COGCC taking comments this week on proposed financial assurance requirements
New rules that could require oil and gas operators in Colorado to post financial security for property damage, environmental cleanup, closure and reclamation of well sites will be the subject of comments before the Colorado Oil and Gas Conservation Commission this week.
The COGCC is slated to take public comments as part of its Financial Assurance rulemaking process over two days, Thursday and Friday.
Initial hearings take place virtually from 9 a.m. to 8 p.m. Thursday and 9:30 a.m. to noon on Friday. To sign up for comment, visit the COGCC website, COGCC.State.co.us.
Deliberations are expected to continue into February as the new rules are decided upon.
Financial assurance for oil and gas operators is part of the ongoing rulemaking that grew out of Colorado Senate Bill 19-181 that was signed into law by Gov. Jared Polis shortly after he took office in 2019.
It’s also one that Garfield County commissioners and representatives of other energy producing counties, as well as the industry lobby, are keeping a close eye on this year.
The provision calls for operators to provide upfront financial assurance, such as a bond, for wells on private property before they can drill and begin production. Operations on federal or tribal lands fall under separate regulations.
Different bonds are to be required for different types of activities, including damage to separately owned surface operations, such as crop losses, surface facilities, underground gathering and storage facilities, inactive wells, abandoned wells and reclamation of well sites.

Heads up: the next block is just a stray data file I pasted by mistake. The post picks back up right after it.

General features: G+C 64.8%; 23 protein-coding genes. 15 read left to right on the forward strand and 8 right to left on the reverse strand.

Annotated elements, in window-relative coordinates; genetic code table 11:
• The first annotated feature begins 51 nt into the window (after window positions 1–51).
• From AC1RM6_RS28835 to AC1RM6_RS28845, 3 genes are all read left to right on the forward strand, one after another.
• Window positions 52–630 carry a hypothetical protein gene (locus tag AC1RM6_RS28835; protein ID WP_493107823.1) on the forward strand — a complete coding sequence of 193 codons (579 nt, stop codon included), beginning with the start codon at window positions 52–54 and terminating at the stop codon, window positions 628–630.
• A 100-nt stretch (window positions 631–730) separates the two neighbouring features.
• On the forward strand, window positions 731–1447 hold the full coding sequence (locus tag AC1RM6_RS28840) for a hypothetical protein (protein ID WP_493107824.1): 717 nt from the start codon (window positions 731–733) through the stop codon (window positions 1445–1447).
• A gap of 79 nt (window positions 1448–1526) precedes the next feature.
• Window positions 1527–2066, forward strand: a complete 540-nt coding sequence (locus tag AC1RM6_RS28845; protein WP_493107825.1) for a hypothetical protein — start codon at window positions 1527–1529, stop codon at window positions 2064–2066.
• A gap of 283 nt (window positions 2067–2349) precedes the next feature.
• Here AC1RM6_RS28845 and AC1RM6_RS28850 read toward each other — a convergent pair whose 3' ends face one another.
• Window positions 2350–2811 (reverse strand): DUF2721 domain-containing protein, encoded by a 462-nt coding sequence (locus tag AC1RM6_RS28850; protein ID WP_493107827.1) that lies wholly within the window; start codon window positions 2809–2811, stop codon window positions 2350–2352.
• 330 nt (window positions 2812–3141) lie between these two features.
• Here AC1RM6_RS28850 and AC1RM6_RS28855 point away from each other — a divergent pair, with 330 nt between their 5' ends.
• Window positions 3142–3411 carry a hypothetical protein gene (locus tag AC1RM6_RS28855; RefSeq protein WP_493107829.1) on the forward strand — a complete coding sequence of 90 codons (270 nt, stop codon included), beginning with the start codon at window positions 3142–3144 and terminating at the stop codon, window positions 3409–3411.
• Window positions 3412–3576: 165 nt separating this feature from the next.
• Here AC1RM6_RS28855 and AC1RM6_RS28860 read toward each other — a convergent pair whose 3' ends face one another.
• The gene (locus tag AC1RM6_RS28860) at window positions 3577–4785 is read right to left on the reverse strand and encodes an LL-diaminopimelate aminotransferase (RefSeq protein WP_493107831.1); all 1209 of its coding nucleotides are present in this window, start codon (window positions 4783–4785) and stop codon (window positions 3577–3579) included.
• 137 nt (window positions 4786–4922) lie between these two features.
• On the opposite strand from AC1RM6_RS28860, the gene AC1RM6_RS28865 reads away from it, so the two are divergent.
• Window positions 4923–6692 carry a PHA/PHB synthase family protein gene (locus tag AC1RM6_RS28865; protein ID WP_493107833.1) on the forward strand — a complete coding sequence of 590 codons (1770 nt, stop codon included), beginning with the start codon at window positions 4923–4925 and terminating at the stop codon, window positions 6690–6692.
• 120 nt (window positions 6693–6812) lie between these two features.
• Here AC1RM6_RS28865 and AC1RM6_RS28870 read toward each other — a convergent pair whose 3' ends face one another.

Industry watchdogs say that having some degree of financial assurance banked will prevent taxpayers from having to foot the bill in the event of spills or other environmental hazards, or to clean up a site after a company has moved on.
During a Jan. 5 overview of the oil and gas rulemaking process to date and activity expected this year before the Garfield County commissioners, some smaller operators said those upfront costs can be onerous, even if the bonds are refundable if they comply with the various requirements.
That’s especially true for operators of the many low-producing natural gas wells in the region, they said.
Currently, there are about 15 producers actively operating in Garfield County, with more than 12,000 active wells and an average of around 100 new well permits per year, according to the latest COGCC statistics. Not all of those wells are on private land, however.
Garfield County and the numerous members of the Western and Rural Local Governments Coalition agree that there are several areas of concern with the proposed financial assurance rules, said Kirby Wynn, oil and gas liaison for Garfield County.
Like many of the rules and regulations that have already been put in place, some are more geared toward Front Range operators or specific to oil wells rather than natural gas, which is the primary resource extracted in Garfield County, he said.
Regarding financial assurity, “The annual well registration fee lacks a cap and as currently drafted could balloon to tens of millions of dollars and thus could divert critical funding operators could otherwise directly use for plugging and abandonment activities,” Wynn wrote in his report to the commissioners.
“Such a fund is also an easy target for raiding by the legislature to shore up unrelated state funding shortfalls,” he wrote.
Operators in the Piceance Basin region in northwest Colorado are also penalized, he said, because they don’t meet the same standard for being “financially sound” as the larger operators on the Front Range.
Other concerns to be put forth in comments by Garfield County and other Western and Rural Local Governments Coalition representatives have to do with federal well exemptions and estimated reclamation costs for single well sites.
Garfield County has not historically had issues with abandoned wells, Wynn said.
“There are changes to financial assurance that need to happen, and operators even agree on that,” Wynn said before the county commissioners. “It comes down to what is the appropriate level.”
*This story has been revised from the original version to remove an incorrect reference to the 2017 Firestone explosion.
Senior Reporter/Managing Editor John Stroud can be reached at 970-384-9160 or firstname.lastname@example.org.
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